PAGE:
ATD represents the main cause of thyroid failure in women of childbearing age [34] and, even when subclinical, it can impair fertility and increase pregnancy-related morbidities [32, 38]. For this reason, current guidelines for thyroid dysfunction in pregnancy [3235] emphasize the crucial role of preconception serum TSH measurement, and recommend LT4 therapy in women with ATD and associated subclinical hypothyroidism in order to maintain a serum TSH concentration < 2.5 mIU/L [33, 34]. These Guidelines are nowadays widely followed in the clinical management of spontaneous pregnancies, but their application in ART pregnancies is still debated. In this context, we recently demonstrated that the outcome of COH was poorer in ATD-positive compared with ATD-negative women, but it significantly improved when the pre-stimulation TSH was lower than 2.5 mIU/L [27]. Moreover, among ATD positive women, a trend toward a better ovarian response was found in those belonging to the lower quartiles of TSH [27].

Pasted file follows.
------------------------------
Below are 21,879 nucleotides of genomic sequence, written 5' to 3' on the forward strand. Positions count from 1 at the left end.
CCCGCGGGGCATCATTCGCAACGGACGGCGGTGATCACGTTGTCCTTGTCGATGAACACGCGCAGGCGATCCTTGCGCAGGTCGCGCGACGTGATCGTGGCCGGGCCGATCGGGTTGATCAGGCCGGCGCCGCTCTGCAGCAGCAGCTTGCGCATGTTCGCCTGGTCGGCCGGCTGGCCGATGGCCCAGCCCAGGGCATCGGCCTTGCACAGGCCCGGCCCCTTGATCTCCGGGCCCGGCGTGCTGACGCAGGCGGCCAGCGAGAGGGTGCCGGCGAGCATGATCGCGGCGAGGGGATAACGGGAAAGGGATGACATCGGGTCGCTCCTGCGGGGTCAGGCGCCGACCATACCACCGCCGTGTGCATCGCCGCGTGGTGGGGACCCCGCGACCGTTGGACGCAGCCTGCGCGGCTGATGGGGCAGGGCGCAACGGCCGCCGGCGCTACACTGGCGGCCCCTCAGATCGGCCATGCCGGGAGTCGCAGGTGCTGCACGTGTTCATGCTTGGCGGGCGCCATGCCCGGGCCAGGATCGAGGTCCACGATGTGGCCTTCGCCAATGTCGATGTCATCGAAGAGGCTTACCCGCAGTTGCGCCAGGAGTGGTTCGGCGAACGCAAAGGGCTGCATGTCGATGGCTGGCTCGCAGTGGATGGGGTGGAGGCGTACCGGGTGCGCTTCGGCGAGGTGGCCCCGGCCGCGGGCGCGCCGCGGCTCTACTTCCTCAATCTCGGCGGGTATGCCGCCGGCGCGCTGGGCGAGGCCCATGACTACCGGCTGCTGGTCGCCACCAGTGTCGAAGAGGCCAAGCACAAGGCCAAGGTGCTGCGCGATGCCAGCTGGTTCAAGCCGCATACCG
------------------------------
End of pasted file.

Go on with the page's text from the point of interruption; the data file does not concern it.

In order to investigate the respective role of ovarian reserve and ATD on the outcome of COH, we enrolled euthyroid women (TSH <2.5mIU/L) with no previous POR or any other risk factor, both genetic and acquired. All other conditions possibly affecting COH, such as BMI, PCOS and endometriosis [39, 40], were equally distributed in the different groups of sub-fertile women. To assess the outcome of COH, we evaluated the total dose of administered r-FSH, the r-FSH performance (i.e. the E2/r-FSH ratio) [27], and the number of retrieved MII oocytes [41]. ATD-positive women showed a lower E2/r-FSH ratio, confirming a negative role of ATD on the outcome of COH [27]. However, this negative influence of ATD was observed only in women with a preserved ovarian follicle reserve, as assessed by their high serum levels of AMH. In women with low serum levels of AMH, the outcome of COH was invariably poor and independent from their ATD status. As expected, higher basal serum levels of FSH were found in women belonging to the low AMH stratum. Similar findings were observed in ATD-positive women. These data confirm the negative predictive value of high serum FSH levels on the outcome of ART [42].